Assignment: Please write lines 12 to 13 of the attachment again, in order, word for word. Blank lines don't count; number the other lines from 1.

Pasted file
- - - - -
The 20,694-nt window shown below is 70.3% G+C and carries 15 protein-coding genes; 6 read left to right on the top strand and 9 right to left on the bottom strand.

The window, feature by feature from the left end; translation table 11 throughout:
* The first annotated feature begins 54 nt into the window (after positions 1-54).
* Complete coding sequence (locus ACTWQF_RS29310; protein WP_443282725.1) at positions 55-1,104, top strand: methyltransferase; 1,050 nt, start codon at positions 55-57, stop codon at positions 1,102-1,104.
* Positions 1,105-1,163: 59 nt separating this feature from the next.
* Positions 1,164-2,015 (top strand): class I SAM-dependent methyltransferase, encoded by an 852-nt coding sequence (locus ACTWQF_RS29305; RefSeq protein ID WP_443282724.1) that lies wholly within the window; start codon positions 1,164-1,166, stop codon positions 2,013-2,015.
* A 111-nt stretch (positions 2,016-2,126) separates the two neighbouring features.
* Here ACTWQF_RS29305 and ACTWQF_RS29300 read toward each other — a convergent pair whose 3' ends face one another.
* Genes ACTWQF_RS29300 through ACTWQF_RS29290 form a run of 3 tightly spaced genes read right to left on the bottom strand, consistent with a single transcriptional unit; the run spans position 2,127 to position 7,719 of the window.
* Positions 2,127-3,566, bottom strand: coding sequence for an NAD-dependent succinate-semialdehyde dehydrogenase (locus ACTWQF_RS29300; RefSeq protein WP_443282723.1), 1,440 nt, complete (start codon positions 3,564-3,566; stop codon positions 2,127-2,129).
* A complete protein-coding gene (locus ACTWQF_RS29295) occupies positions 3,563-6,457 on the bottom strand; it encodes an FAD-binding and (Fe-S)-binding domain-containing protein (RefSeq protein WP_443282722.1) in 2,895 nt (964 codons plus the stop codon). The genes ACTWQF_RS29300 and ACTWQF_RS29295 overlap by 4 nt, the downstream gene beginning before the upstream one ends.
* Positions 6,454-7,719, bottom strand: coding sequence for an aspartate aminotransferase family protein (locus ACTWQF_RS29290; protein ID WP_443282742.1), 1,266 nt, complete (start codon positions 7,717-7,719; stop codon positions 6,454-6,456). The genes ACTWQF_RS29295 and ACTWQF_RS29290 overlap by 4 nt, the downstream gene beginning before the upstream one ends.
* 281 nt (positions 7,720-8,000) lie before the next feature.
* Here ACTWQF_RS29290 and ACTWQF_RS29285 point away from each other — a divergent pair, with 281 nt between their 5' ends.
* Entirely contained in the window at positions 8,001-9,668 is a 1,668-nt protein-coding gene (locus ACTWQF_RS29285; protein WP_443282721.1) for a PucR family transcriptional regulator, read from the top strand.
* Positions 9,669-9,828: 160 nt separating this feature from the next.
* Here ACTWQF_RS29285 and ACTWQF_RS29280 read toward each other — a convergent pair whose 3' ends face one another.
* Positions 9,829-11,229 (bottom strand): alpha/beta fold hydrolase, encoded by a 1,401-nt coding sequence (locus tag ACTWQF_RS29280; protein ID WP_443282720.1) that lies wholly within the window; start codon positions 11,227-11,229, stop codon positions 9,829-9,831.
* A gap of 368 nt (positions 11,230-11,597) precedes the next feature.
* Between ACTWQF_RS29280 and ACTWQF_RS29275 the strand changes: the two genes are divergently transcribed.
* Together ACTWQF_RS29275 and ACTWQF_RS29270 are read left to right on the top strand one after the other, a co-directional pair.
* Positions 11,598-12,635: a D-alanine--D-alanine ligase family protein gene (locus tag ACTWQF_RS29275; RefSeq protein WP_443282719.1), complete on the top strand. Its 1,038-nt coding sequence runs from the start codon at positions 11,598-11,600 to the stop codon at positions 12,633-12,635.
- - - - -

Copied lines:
* Positions 6,454-7,719, bottom strand: coding sequence for an aspartate aminotransferase family protein (locus ACTWQF_RS29290; protein ID WP_443282742.1), 1,266 nt, complete (start codon positions 7,717-7,719; stop codon positions 6,454-6,456). The genes ACTWQF_RS29295 and ACTWQF_RS29290 overlap by 4 nt, the downstream gene beginning before the upstream one ends.
* 281 nt (positions 7,720-8,000) lie before the next feature.